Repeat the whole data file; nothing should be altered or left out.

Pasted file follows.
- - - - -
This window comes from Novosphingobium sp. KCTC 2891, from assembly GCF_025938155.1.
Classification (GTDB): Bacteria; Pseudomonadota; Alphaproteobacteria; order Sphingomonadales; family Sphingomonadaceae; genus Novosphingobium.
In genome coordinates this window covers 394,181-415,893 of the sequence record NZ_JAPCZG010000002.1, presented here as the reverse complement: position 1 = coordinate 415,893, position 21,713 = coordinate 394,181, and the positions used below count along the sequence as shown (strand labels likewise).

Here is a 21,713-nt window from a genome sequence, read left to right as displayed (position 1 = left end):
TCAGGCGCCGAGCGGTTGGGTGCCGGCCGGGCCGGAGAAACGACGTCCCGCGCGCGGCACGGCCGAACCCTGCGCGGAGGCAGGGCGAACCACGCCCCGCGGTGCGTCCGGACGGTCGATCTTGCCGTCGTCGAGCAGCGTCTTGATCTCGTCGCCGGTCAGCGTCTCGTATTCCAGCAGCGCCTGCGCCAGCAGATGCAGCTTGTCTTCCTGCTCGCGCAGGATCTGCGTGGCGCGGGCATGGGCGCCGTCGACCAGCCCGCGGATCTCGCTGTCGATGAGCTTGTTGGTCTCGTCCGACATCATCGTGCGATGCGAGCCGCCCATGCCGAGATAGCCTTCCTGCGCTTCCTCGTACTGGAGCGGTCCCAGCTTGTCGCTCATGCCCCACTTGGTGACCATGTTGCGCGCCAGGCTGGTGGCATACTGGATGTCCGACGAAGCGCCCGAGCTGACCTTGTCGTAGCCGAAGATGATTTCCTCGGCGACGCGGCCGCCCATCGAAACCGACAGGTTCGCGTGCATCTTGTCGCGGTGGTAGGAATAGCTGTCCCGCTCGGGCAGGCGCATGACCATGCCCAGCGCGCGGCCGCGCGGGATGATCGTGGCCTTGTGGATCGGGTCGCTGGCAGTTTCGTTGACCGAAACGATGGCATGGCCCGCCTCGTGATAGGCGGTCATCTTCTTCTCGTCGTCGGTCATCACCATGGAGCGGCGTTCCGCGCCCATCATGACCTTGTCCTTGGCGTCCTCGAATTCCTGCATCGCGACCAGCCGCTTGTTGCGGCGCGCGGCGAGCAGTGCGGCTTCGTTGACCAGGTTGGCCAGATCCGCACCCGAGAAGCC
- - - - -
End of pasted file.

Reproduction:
This window comes from Novosphingobium sp. KCTC 2891, from assembly GCF_025938155.1.
Classification (GTDB): Bacteria; Pseudomonadota; Alphaproteobacteria; order Sphingomonadales; family Sphingomonadaceae; genus Novosphingobium.
In genome coordinates this window covers 394,181-415,893 of the sequence record NZ_JAPCZG010000002.1, presented here as the reverse complement: position 1 = coordinate 415,893, position 21,713 = coordinate 394,181, and the positions used below count along the sequence as shown (strand labels likewise).

Here is a 21,713-nt window from a genome sequence, read left to right as displayed (position 1 = left end):
TCAGGCGCCGAGCGGTTGGGTGCCGGCCGGGCCGGAGAAACGACGTCCCGCGCGCGGCACGGCCGAACCCTGCGCGGAGGCAGGGCGAACCACGCCCCGCGGTGCGTCCGGACGGTCGATCTTGCCGTCGTCGAGCAGCGTCTTGATCTCGTCGCCGGTCAGCGTCTCGTATTCCAGCAGCGCCTGCGCCAGCAGATGCAGCTTGTCTTCCTGCTCGCGCAGGATCTGCGTGGCGCGGGCATGGGCGCCGTCGACCAGCCCGCGGATCTCGCTGTCGATGAGCTTGTTGGTCTCGTCCGACATCATCGTGCGATGCGAGCCGCCCATGCCGAGATAGCCTTCCTGCGCTTCCTCGTACTGGAGCGGTCCCAGCTTGTCGCTCATGCCCCACTTGGTGACCATGTTGCGCGCCAGGCTGGTGGCATACTGGATGTCCGACGAAGCGCCCGAGCTGACCTTGTCGTAGCCGAAGATGATTTCCTCGGCGACGCGGCCGCCCATCGAAACCGACAGGTTCGCGTGCATCTTGTCGCGGTGGTAGGAATAGCTGTCCCGCTCGGGCAGGCGCATGACCATGCCCAGCGCGCGGCCGCGCGGGATGATCGTGGCCTTGTGGATCGGGTCGCTGGCAGTTTCGTTGACCGAAACGATGGCATGGCCCGCCTCGTGATAGGCGGTCATCTTCTTCTCGTCGTCGGTCATCACCATGGAGCGGCGTTCCGCGCCCATCATGACCTTGTCCTTGGCGTCCTCGAATTCCTGCATCGCGACCAGCCGCTTGTTGCGGCGCGCGGCGAGCAGTGCGGCTTCGTTGACCAGGTTGGCCAGATCCGCACCCGAGAAGCC